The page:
Operating in the financial markets will forever be a learning process.
Even for the most experienced traders, the above is still true. For that reason, memorizing the subtle nuances of each trade is of the utmost importance, as this is how we recognize mistakes and ultimately mature as traders. How we do this is simple: keep a trading journal.
Keeping a trading journal is, if you think about it, akin to an athlete reviewing previous competitions. Too often, small, yet crucial, details are missed when trying to recall from memory. Therefore, recording your trades in a systematic fashion may reveal strategies or tendencies that can lead to improvements.
The workings of a trading journal
Unfortunately, there is no 'one size fits all' here. Some prefer to journal their trades by simply jotting a few important notes down; others, however, take it much, much further.
While there's absolutely nothing wrong with a minimalist approach here, we personally favour a more in depth profile which includes, but is certainly not limited to, the following:
- Pre-trade analysis (supported with images).
- Trade management analysis (supported with images).
- Post-trade analysis with images (supported with images).
This section should clearly detail your reasoning BEFORE you enter into a trade. In addition, instead of just blindly writing what the market conditions were at the time, why not consider adding a chart or two to complement this, as they do say, 'a picture is worth a thousand words.' This should not really be a big deal since the chart(s) should have already been marked up.
Also just as important in this section is to determine one's exit strategy. Will you trail the position, is the risk/reward ratio favourable, are there levels of significance nearby etc.? Basically, you want to try and avoid surprise and have a plan in place for every eventuality that the market may throw your way, which includes noting any scheduled news events.
It is here that you have the opportunity to note your emotional state during the course of a trade. It is also recommended to supplement this section with in-trade images, as even with notes it's sometimes difficult to picture the scenario from memory.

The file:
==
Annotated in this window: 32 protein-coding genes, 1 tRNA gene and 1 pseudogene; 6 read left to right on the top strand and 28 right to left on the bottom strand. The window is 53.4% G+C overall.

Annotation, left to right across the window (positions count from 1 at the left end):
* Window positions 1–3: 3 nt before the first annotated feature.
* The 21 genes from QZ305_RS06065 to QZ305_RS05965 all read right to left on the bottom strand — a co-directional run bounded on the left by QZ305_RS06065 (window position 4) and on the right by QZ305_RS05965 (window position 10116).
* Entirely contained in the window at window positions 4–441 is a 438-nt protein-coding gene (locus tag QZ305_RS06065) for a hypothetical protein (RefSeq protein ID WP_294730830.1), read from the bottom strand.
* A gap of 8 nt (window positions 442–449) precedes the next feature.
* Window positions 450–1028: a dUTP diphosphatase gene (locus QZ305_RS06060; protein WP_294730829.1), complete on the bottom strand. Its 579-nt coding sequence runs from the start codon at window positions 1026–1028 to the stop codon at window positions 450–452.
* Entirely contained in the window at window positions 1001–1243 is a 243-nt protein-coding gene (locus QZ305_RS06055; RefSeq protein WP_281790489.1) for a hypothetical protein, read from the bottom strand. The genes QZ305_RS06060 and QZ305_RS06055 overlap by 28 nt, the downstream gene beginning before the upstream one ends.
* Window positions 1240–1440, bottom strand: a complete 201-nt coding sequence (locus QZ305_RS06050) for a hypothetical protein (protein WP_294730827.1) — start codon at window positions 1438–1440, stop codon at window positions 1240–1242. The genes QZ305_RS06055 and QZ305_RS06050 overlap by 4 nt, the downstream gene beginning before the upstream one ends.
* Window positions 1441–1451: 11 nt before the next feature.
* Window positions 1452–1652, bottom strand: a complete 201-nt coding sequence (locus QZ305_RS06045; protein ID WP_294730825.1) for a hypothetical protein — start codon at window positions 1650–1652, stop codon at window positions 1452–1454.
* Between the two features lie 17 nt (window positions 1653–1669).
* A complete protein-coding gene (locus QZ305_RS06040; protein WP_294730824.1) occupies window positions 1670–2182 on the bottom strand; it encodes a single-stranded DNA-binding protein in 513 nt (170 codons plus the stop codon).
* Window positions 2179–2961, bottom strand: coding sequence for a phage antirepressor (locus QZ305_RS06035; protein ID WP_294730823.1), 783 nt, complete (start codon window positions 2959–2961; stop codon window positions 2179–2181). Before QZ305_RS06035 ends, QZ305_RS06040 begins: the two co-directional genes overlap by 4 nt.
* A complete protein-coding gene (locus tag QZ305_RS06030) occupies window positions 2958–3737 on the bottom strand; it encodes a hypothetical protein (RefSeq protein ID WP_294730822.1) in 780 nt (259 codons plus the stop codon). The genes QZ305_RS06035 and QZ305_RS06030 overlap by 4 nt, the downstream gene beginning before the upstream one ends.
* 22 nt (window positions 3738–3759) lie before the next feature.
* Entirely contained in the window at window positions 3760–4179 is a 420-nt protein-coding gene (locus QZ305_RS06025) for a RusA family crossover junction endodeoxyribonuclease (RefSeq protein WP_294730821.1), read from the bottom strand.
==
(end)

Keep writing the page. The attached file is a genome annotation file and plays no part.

Was the trade executed in accordance with the pre-trade report? Over and over again, we hear about traders 'jumping the gun' and entering a trade before the entry level is in play. Generally, traders enter the market too soon for fear of missing a move. Not only does this distort the initial risk/reward ratio, but it's also bad practice. Recording timing, therefore, is important to track your patience.
Other than prematurely entering a trade, do you consider deviating from the initial plan once the trade is in motion, or ever think of adding additional risk or take profits before your designated target levels? The information gleaned from trades will help provide an accurate illustration of the strengths and weaknesses of both the trader and trader's methodology. Descriptions of errors and recurring mistakes highlight the areas you need to pay heed to.
The best trading gift you can give to yourself in this section (all three sections actually) is HONESTY.
Following trade completion, it's advisable to log the outcome, win or lose. Also, as with the two sections above, adding chart images of the completed trade is beneficial to create a before-and-after scenario.
Was the trading plan followed? If it was not, dig in and find out what the reason was for abandoning your trading rules. If you committed a recurring mistake, note what your thoughts were and how you can improve on the next trade.
At the end of each trade, save and file it. Once that is completed you can review the notes at your convenience.
Why is it that so many traders do not bother with trading journals, and likewise so many do not reach consistency in this business? Is that a coincidence? We think not! Without the historical data taken from past trades, how can one expect to grow and improve? We would say it is nearly an impossible feat as our brains can only remember so much! Therefore, do yourself a big favour today and begin a trading journal today.
The above information is, of course, not the be-all and end-all. There are likely other things one can add to their journals that may prove beneficial. It's all down to personal preference.